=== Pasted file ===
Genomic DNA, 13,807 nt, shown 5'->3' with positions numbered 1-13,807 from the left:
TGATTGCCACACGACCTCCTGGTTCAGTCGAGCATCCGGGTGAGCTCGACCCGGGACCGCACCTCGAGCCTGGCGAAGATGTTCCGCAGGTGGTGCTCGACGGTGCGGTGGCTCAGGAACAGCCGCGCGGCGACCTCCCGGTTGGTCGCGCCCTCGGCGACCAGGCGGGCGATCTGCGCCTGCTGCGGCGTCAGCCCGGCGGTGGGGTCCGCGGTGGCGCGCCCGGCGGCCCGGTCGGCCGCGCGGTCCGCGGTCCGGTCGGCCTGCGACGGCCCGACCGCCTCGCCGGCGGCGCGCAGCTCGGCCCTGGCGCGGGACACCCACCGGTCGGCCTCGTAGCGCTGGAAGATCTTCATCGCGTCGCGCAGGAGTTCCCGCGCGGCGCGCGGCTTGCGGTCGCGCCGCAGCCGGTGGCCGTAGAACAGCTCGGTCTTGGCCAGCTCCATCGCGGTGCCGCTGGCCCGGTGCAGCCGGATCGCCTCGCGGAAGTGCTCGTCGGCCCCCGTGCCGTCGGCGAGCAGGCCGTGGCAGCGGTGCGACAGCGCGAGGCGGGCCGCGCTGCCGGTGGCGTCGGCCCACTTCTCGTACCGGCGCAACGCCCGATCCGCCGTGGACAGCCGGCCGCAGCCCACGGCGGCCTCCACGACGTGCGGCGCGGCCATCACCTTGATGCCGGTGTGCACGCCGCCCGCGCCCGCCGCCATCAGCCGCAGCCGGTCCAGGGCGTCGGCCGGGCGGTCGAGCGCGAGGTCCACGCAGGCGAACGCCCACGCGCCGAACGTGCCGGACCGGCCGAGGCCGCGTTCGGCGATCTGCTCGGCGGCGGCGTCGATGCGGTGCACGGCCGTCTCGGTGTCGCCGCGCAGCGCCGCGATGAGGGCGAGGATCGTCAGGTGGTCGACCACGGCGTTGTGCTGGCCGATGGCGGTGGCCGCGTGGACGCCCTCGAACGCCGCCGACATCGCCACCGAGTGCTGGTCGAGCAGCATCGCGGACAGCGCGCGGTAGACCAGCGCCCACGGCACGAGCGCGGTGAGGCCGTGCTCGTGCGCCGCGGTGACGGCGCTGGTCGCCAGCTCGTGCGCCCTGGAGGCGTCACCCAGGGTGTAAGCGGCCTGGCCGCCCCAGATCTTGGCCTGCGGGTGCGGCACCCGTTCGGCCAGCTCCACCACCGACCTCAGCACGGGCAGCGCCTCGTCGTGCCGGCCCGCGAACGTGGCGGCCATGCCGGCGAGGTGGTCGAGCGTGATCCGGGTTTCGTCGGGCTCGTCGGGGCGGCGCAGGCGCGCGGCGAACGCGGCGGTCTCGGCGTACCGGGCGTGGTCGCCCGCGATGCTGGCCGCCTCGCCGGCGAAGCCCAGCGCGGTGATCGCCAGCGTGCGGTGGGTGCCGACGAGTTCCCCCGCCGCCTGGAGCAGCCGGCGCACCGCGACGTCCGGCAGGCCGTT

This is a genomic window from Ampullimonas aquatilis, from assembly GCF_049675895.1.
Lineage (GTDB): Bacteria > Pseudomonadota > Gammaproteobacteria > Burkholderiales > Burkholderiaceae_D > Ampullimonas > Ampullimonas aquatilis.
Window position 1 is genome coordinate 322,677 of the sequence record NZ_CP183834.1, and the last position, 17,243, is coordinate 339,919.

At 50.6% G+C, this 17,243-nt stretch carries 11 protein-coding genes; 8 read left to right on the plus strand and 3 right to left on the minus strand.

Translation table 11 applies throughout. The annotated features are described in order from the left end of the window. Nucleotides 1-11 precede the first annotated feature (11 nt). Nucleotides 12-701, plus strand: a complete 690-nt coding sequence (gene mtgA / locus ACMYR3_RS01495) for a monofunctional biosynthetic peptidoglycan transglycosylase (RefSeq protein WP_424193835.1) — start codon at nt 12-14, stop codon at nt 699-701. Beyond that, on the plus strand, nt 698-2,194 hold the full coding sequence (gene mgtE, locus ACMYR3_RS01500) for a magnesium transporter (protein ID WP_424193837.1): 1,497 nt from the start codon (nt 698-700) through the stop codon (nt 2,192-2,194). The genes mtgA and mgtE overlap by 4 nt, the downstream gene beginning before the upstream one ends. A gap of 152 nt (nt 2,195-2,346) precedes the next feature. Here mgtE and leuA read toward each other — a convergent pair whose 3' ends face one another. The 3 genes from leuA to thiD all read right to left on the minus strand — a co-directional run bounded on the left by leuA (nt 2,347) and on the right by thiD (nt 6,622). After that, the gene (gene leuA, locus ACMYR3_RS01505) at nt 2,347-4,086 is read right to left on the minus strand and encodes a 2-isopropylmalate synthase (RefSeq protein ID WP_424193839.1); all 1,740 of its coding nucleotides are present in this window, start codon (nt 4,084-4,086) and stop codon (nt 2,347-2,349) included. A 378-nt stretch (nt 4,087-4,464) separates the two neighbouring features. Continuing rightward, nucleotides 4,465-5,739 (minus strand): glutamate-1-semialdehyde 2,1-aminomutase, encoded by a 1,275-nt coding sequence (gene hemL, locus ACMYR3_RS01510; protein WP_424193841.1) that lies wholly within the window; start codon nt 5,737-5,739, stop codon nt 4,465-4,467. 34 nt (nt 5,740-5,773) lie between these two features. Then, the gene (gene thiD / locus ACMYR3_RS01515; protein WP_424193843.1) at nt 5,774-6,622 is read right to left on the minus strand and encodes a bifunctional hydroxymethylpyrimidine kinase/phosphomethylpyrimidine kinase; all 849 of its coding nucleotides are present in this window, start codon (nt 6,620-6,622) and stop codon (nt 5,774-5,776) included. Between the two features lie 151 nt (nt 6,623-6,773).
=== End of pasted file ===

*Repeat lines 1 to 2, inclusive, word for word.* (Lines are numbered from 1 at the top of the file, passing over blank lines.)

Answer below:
Genomic DNA, 13,807 nt, shown 5'->3' with positions numbered 1-13,807 from the left:
TGATTGCCACACGACCTCCTGGTTCAGTCGAGCATCCGGGTGAGCTCGACCCGGGACCGCACCTCGAGCCTGGCGAAGATGTTCCGCAGGTGGTGCTCGACGGTGCGGTGGCTCAGGAACAGCCGCGCGGCGACCTCCCGGTTGGTCGCGCCCTCGGCGACCAGGCGGGCGATCTGCGCCTGCTGCGGCGTCAGCCCGGCGGTGGGGTCCGCGGTGGCGCGCCCGGCGGCCCGGTCGGCCGCGCGGTCCGCGGTCCGGTCGGCCTGCGACGGCCCGACCGCCTCGCCGGCGGCGCGCAGCTCGGCCCTGGCGCGGGACACCCACCGGTCGGCCTCGTAGCGCTGGAAGATCTTCATCGCGTCGCGCAGGAGTTCCCGCGCGGCGCGCGGCTTGCGGTCGCGCCGCAGCCGGTGGCCGTAGAACAGCTCGGTCTTGGCCAGCTCCATCGCGGTGCCGCTGGCCCGGTGCAGCCGGATCGCCTCGCGGAAGTGCTCGTCGGCCCCCGTGCCGTCGGCGAGCAGGCCGTGGCAGCGGTGCGACAGCGCGAGGCGGGCCGCGCTGCCGGTGGCGTCGGCCCACTTCTCGTACCGGCGCAACGCCCGATCCGCCGTGGACAGCCGGCCGCAGCCCACGGCGGCCTCCACGACGTGCGGCGCGGCCATCACCTTGATGCCGGTGTGCACGCCGCCCGCGCCCGCCGCCATCAGCCGCAGCCGGTCCAGGGCGTCGGCCGGGCGGTCGAGCGCGAGGTCCACGCAGGCGAACGCCCACGCGCCGAACGTGCCGGACCGGCCGAGGCCGCGTTCGGCGATCTGCTCGGCGGCGGCGTCGATGCGGTGCACGGCCGTCTCGGTGTCGCCGCGCAGCGCCGCGATGAGGGCGAGGATCGTCAGGTGGTCGACCACGGCGTTGTGCTGGCCGATGGCGGTGGCCGCGTGGACGCCCTCGAACGCCGCCGACATCGCCACCGAGTGCTGGTCGAGCAGCATCGCGGACAGCGCGCGGTAGACCAGCGCCCACGGCACGAGCGCGGTGAGGCCGTGCTCGTGCGCCGCGGTGACGGCGCTGGTCGCCAGCTCGTGCGCCCTGGAGGCGTCACCCAGGGTGTAAGCGGCCTGGCCGCCCCAGATCTTGGCCTGCGGGTGCGGCACCCGTTCGGCCAGCTCCACCACCGACCTCAGCACGGGCAGCGCCTCGTCGTGCCGGCCCGCGAACGTGGCGGCCATGCCGGCGAGGTGGTCGAGCGTGATCCGGGTTTCGTCGGGCTCGTCGGGGCGGCGCAGGCGCGCGGCGAACGCGGCGGTCTCGGCGTACCGGGCGTGGTCGCCCGCGATGCTGGCCGCCTCGCCGGCGAAGCCCAGCGCGGTGATCGCCAGCGTGCGGTGGGTGCCGACGAGTTCCCCCGCCGCCTGGAGCAGCCGGCGCACCGCGACGTCCGGCAGGCCGTT